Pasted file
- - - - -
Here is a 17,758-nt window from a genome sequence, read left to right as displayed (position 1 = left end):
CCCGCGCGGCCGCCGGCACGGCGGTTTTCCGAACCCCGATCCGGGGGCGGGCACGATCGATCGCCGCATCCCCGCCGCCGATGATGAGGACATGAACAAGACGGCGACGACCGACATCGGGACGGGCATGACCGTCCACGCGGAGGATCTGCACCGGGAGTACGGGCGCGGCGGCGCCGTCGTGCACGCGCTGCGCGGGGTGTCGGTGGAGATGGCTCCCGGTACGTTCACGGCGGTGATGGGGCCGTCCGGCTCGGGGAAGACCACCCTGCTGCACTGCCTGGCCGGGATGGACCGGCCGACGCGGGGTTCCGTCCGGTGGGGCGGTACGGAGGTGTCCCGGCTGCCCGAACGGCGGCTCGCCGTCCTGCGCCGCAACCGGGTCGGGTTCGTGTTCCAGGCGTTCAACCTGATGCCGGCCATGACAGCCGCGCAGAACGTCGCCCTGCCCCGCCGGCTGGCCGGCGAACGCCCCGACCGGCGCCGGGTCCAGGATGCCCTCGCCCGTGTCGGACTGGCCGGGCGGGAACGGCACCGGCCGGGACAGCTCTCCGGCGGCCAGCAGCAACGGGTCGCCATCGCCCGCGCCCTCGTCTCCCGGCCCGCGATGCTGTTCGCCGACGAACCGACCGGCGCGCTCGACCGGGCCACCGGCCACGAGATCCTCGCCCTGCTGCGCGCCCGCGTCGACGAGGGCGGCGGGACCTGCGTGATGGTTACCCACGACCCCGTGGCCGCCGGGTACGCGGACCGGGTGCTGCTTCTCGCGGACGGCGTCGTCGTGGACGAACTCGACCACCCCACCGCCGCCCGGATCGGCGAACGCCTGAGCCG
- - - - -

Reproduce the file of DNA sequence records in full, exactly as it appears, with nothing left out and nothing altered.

Here is a 17,758-nt window from a genome sequence, read left to right as displayed (position 1 = left end):
CCCGCGCGGCCGCCGGCACGGCGGTTTTCCGAACCCCGATCCGGGGGCGGGCACGATCGATCGCCGCATCCCCGCCGCCGATGATGAGGACATGAACAAGACGGCGACGACCGACATCGGGACGGGCATGACCGTCCACGCGGAGGATCTGCACCGGGAGTACGGGCGCGGCGGCGCCGTCGTGCACGCGCTGCGCGGGGTGTCGGTGGAGATGGCTCCCGGTACGTTCACGGCGGTGATGGGGCCGTCCGGCTCGGGGAAGACCACCCTGCTGCACTGCCTGGCCGGGATGGACCGGCCGACGCGGGGTTCCGTCCGGTGGGGCGGTACGGAGGTGTCCCGGCTGCCCGAACGGCGGCTCGCCGTCCTGCGCCGCAACCGGGTCGGGTTCGTGTTCCAGGCGTTCAACCTGATGCCGGCCATGACAGCCGCGCAGAACGTCGCCCTGCCCCGCCGGCTGGCCGGCGAACGCCCCGACCGGCGCCGGGTCCAGGATGCCCTCGCCCGTGTCGGACTGGCCGGGCGGGAACGGCACCGGCCGGGACAGCTCTCCGGCGGCCAGCAGCAACGGGTCGCCATCGCCCGCGCCCTCGTCTCCCGGCCCGCGATGCTGTTCGCCGACGAACCGACCGGCGCGCTCGACCGGGCCACCGGCCACGAGATCCTCGCCCTGCTGCGCGCCCGCGTCGACGAGGGCGGCGGGACCTGCGTGATGGTTACCCACGACCCCGTGGCCGCCGGGTACGCGGACCGGGTGCTGCTTCTCGCGGACGGCGTCGTCGTGGACGAACTCGACCACCCCACCGCCGCCCGGATCGGCGAACGCCTGAGCCG